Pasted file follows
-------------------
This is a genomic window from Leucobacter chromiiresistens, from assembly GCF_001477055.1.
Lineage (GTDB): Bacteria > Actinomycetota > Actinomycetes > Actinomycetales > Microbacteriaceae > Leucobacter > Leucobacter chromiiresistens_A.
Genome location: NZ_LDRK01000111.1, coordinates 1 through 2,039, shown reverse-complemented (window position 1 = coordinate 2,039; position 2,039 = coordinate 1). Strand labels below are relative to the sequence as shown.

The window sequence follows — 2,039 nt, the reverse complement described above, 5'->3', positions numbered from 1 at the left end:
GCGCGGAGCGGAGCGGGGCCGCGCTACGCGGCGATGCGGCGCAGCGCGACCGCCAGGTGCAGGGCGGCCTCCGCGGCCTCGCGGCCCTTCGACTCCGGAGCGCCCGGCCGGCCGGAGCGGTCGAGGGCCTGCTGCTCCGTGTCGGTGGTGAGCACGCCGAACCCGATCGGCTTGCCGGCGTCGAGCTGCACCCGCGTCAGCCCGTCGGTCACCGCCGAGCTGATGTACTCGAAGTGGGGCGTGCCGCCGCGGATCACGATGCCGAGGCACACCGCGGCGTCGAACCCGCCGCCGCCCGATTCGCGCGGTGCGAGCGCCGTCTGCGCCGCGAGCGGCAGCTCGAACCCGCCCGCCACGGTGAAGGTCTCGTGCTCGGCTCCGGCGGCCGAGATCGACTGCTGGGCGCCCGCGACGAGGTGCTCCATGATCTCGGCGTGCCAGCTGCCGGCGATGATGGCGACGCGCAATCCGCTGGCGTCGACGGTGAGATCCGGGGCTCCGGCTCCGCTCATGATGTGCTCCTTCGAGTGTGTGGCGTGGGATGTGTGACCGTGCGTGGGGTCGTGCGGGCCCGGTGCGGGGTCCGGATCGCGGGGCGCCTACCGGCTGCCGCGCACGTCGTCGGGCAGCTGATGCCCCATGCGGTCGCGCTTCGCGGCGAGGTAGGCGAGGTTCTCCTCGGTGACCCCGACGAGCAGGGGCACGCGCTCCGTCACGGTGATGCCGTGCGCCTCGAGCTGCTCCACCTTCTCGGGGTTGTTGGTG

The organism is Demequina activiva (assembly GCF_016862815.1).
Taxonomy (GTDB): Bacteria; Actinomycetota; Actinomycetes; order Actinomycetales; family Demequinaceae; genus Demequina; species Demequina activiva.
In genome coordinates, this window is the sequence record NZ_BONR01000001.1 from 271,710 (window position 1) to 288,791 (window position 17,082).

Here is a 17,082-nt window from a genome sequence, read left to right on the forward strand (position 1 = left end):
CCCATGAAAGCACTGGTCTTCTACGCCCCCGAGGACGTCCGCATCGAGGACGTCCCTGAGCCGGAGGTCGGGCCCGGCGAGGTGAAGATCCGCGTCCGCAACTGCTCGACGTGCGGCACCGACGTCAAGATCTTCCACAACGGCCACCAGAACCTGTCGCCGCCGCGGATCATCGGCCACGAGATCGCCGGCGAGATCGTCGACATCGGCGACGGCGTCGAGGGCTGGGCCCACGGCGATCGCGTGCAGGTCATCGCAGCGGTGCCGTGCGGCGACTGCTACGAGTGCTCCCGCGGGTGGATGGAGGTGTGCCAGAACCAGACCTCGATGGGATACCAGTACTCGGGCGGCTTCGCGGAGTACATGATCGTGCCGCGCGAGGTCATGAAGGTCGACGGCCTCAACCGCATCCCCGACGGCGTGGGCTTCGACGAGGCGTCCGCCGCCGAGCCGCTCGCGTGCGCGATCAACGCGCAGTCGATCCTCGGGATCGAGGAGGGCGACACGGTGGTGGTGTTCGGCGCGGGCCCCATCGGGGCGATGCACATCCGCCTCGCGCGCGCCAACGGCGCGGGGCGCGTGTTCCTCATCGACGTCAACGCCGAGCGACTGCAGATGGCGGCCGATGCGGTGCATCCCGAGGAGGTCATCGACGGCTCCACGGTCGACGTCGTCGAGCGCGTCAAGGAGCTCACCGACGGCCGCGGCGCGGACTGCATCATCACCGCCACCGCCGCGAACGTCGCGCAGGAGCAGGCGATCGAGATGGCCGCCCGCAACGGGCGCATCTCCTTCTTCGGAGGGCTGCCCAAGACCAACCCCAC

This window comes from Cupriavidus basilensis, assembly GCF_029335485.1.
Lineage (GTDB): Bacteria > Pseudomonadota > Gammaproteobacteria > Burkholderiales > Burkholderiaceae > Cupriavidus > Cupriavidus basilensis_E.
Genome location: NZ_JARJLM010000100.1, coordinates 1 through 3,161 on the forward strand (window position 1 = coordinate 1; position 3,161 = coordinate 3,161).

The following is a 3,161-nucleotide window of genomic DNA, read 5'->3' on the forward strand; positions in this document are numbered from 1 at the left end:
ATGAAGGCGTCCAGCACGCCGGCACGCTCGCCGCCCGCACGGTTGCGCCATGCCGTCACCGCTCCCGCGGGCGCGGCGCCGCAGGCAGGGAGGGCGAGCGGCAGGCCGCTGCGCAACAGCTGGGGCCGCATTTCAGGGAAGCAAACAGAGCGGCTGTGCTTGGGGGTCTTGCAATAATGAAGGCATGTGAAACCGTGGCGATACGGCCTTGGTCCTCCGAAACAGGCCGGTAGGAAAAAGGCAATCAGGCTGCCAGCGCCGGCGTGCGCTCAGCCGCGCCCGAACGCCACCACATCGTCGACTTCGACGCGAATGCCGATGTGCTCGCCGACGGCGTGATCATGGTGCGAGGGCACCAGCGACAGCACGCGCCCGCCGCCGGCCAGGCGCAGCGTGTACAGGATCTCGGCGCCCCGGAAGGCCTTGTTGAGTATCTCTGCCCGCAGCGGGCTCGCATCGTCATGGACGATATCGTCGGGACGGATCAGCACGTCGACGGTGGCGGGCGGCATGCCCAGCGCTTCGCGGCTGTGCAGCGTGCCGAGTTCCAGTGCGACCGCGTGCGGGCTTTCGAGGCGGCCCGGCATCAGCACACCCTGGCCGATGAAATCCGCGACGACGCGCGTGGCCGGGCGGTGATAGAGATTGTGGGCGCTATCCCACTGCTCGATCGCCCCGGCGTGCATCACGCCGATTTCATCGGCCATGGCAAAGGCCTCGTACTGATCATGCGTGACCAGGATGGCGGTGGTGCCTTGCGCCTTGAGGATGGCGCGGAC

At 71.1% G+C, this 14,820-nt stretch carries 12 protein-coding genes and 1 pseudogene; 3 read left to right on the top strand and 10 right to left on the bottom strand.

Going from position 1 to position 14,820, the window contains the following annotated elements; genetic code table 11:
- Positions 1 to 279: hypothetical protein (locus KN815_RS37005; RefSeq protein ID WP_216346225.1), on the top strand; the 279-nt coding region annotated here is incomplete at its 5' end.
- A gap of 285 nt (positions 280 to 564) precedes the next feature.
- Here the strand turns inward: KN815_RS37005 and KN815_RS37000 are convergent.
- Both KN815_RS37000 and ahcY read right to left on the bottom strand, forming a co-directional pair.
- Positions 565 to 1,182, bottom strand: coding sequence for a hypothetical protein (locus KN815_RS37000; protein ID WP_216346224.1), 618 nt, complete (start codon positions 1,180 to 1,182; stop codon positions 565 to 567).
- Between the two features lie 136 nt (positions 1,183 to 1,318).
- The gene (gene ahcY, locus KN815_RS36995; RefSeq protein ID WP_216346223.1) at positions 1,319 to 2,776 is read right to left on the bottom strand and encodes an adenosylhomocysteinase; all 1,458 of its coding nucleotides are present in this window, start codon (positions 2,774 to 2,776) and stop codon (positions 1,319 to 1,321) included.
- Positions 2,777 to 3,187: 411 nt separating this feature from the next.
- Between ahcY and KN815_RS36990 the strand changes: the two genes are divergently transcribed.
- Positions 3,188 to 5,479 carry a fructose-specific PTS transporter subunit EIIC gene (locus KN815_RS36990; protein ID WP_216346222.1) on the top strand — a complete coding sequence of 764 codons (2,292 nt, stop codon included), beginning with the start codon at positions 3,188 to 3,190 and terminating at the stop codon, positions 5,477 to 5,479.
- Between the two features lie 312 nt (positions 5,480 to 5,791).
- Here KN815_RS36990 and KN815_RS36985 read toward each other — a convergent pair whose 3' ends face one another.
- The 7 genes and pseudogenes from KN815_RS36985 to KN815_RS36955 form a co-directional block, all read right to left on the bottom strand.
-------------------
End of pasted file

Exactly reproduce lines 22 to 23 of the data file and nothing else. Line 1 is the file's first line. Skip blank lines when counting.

- Positions 565 to 1,182, bottom strand: coding sequence for a hypothetical protein (locus KN815_RS37000; protein ID WP_216346224.1), 618 nt, complete (start codon positions 1,180 to 1,182; stop codon positions 565 to 567).
- Between the two features lie 136 nt (positions 1,183 to 1,318).